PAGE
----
The UK-based chip designer’s new operating system is among several efforts, including the work of standards groups and a new wireless protocol, designed to speed the adoption of the Internet of Things. http://ift.tt/eA8V8J
Nick Cicero is the Director of Client Strategy at Expion. This post originally appeared on the Expion blog. It’s that time of year when kids go back to school, football is starting, baseball is ending, Mr. Autumn Man is walking down the street with his coffee, and television’s top shows come back for their big premieres. At this point, it’s pretty well-documented that Twitter has been positioning themselves in the mind of network execs as a platform complimentary to TV, and user numbers seem to support their claims. In fact, 85 percent of users active on Twitter during primetime TV…
The Bad Astronomer writes Astronomers have found a new asteroid, 2014 OL339, that is a quasi-moon of the Earth. Discovered accidentally earlier this year, the 150-meter asteroid has an orbit that is more elliptical than Earth’s, but has a period of almost exactly one year. It isn’t bound to Earth like a real moon, but displays apparent motion as if it did, making it one of several known quasi-moons.
In my recent article, Women ARE Raising Venture Capital, I said, there is no bias among Silicon Valley VCs against women. I got an earful on that one. What? There are hardly any female VCs. So few female CEOs. So few blah blah blah. Right. Yes. I know. But it is what it is. How […]
We’re probably all familiar with the brace position—that curled up posture passengers are advised to adopt in the event of an emergency plane landing. The details of the proper way to get into that position, however, might not be universally known.
View from the Wing points out some tips learned in a British Airways flight safety awareness course: Keep your feet flat on the ground, bend forward as far as possible, and keep your head down. You probably already know that drill. Here’s an interesting part, though:
Your dominant hand goes on the back of your head. Protect that hand by placing the other hand over it. Do not interlock fingers. The goal is to ensure that the bones in the stronger hand aren’t broken so you can eventually unbuckle the seatbelt.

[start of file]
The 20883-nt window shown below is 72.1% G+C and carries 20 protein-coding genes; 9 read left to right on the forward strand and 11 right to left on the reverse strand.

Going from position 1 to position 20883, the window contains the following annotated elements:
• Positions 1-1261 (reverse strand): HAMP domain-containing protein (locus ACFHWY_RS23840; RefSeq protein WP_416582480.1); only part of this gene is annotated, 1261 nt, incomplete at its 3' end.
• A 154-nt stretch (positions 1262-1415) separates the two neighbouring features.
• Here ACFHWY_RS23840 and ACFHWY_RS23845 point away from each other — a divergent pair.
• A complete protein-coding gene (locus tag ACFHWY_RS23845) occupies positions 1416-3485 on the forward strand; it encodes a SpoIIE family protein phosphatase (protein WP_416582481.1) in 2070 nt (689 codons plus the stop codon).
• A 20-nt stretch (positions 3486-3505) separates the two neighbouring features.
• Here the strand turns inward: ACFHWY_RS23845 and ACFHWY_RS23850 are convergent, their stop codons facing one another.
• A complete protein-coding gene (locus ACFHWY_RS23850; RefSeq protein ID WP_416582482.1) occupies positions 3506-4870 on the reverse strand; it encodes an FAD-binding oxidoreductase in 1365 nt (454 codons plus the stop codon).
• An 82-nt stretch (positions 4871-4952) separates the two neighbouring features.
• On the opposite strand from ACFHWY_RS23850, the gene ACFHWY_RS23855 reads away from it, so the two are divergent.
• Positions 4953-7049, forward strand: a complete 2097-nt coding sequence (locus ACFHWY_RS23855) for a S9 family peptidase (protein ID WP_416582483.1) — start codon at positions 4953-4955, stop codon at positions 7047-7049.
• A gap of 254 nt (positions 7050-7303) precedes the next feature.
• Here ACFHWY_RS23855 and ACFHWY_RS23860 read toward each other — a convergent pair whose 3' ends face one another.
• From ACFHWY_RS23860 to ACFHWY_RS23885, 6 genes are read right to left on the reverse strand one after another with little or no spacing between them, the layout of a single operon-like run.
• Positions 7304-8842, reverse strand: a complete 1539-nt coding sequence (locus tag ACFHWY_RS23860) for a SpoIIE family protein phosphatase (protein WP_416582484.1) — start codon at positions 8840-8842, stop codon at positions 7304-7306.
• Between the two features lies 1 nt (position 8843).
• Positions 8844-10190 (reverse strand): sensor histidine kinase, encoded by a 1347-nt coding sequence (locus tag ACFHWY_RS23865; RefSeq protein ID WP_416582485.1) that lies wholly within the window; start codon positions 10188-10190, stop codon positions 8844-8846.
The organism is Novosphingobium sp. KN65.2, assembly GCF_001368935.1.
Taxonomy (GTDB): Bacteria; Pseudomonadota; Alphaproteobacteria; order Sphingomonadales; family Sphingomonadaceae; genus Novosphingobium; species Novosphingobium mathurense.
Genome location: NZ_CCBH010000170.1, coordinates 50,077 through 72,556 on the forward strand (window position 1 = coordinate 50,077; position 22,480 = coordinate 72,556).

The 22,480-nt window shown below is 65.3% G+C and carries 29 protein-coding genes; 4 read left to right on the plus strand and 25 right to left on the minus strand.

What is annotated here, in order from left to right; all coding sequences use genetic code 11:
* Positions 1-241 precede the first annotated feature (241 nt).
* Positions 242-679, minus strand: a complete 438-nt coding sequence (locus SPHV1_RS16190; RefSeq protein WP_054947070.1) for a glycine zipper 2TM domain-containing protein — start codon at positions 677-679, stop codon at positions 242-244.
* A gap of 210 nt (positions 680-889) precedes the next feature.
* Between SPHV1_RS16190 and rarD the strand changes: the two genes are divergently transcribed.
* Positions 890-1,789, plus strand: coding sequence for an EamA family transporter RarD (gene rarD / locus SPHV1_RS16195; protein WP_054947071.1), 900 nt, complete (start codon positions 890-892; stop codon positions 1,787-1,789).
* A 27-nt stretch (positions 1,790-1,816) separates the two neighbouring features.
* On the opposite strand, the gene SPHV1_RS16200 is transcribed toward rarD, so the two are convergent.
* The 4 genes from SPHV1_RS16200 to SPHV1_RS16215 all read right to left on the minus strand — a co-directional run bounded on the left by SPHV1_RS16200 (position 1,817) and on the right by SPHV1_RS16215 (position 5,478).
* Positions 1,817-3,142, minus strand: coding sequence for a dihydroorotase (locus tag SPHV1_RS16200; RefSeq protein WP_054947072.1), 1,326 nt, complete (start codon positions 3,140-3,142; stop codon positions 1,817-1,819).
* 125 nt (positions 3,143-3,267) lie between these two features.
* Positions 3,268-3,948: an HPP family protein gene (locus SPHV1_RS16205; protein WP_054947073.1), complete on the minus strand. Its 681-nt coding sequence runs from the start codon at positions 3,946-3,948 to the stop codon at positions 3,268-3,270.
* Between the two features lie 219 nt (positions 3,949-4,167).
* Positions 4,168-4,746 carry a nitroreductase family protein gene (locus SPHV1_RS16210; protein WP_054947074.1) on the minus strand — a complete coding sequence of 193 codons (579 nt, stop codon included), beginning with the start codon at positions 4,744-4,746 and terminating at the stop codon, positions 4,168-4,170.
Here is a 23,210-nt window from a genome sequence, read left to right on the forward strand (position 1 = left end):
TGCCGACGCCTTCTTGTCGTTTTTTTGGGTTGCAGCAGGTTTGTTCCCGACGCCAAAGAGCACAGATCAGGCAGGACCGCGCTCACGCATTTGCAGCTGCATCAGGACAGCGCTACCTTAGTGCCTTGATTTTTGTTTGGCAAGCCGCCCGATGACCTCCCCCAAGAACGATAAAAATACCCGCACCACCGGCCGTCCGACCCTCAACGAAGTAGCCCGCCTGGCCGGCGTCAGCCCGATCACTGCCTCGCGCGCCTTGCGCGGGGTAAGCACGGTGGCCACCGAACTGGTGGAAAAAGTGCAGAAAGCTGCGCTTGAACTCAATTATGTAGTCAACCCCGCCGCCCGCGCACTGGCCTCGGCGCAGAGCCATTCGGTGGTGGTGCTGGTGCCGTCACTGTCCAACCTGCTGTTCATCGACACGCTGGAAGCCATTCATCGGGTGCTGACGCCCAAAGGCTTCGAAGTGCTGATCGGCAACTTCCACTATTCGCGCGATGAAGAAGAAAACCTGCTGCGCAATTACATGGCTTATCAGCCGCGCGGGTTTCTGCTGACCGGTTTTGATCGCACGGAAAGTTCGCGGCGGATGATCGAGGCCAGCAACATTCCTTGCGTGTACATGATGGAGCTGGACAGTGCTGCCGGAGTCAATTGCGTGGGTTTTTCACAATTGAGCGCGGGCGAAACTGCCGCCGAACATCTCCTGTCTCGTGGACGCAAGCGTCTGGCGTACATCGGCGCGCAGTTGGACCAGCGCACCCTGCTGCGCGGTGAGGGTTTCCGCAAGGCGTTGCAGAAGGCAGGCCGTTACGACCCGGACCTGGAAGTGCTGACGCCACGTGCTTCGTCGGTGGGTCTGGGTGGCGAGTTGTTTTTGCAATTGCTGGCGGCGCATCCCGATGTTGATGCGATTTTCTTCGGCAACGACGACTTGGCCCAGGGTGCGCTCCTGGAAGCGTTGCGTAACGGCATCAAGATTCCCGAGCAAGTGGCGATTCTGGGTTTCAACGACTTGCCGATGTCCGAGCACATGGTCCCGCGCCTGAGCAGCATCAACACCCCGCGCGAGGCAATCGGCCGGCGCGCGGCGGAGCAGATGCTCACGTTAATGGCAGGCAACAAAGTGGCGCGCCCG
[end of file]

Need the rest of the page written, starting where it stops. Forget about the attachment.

US airlines’ brace positions recommendations are a bit different, according to Wikipedia. Passengers are advised to put their hands on the back of the seat in front of them rather than on their heads, but still the advice is not to intelace your fingers, but rather hold one wrist. (If there’s no seat in front, either grab your ankles or put your hands under your legs while grabbing the opposite forearm.)
Sonos’ pop-up Studio in New York reminds me of summer camp, where you were never sent home without something to show your parents. Except instead of a popsicle-stick sculpture, Sonos sent me home with a speaker I built myself.
OK, so I didn’t exactly build the speaker I was sent home from scratch. The driver is the actual 3-inch component from Sonos’ excellent Play:1 speaker, so it’s not like I coned the driver or attached the magnet. I did construct a cardboard enclosure around the driver and attach the wires, which required a little hot glue gun action and some wire crimping—nothing fancy, but enough to give a set of unskilled hands a taste for the tech.
The speaker doesn’t sound awesome, by the way. Not especially surprising since the enclosure is made of cardboard and not MDF.
This being an "art and technology" event, of course, Sonos added layers of customization to the process. The folks at the 3D modeling software company AutoDesk laser engraved the words "Yay Gizmodo" onto the cardboard in two ways. (You think of something better on the fly, ok?) First, the actual waveform of the sound it makes when I say "Yay Gizmodo," and then the words themselves.
Sounds of New York City
Besides the speaker workshop, the Play:1 was also used to make a a large interactive map called "Sounds of New York City," by collaborators Swedish Creative AgencyPerfect Fools, and musicians Daniel Kessler and Joseph Fraioli of Big Noble.